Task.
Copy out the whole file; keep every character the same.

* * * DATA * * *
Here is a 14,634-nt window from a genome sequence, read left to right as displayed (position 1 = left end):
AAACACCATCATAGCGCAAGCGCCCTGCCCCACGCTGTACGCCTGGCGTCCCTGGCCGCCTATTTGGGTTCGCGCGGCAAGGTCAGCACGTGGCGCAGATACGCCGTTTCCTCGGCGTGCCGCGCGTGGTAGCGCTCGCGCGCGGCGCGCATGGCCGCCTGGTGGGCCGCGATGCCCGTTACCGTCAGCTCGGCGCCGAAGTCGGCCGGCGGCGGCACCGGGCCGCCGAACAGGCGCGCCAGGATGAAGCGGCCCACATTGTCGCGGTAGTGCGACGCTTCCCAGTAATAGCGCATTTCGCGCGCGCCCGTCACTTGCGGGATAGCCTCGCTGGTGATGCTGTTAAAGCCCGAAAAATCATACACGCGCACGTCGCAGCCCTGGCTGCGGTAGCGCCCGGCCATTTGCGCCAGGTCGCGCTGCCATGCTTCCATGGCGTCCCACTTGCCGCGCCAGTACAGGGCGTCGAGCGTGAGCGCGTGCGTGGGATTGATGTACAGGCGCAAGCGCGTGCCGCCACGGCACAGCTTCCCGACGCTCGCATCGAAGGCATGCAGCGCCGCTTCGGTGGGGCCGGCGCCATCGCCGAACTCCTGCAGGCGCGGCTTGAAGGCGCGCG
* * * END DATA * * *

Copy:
Here is a 14,634-nt window from a genome sequence, read left to right as displayed (position 1 = left end):
AAACACCATCATAGCGCAAGCGCCCTGCCCCACGCTGTACGCCTGGCGTCCCTGGCCGCCTATTTGGGTTCGCGCGGCAAGGTCAGCACGTGGCGCAGATACGCCGTTTCCTCGGCGTGCCGCGCGTGGTAGCGCTCGCGCGCGGCGCGCATGGCCGCCTGGTGGGCCGCGATGCCCGTTACCGTCAGCTCGGCGCCGAAGTCGGCCGGCGGCGGCACCGGGCCGCCGAACAGGCGCGCCAGGATGAAGCGGCCCACATTGTCGCGGTAGTGCGACGCTTCCCAGTAATAGCGCATTTCGCGCGCGCCCGTCACTTGCGGGATAGCCTCGCTGGTGATGCTGTTAAAGCCCGAAAAATCATACACGCGCACGTCGCAGCCCTGGCTGCGGTAGCGCCCGGCCATTTGCGCCAGGTCGCGCTGCCATGCTTCCATGGCGTCCCACTTGCCGCGCCAGTACAGGGCGTCGAGCGTGAGCGCGTGCGTGGGATTGATGTACAGGCGCAAGCGCGTGCCGCCACGGCACAGCTTCCCGACGCTCGCATCGAAGGCATGCAGCGCCGCTTCGGTGGGGCCGGCGCCATCGCCGAACTCCTGCAGGCGCGGCTTGAAGGCGCGCG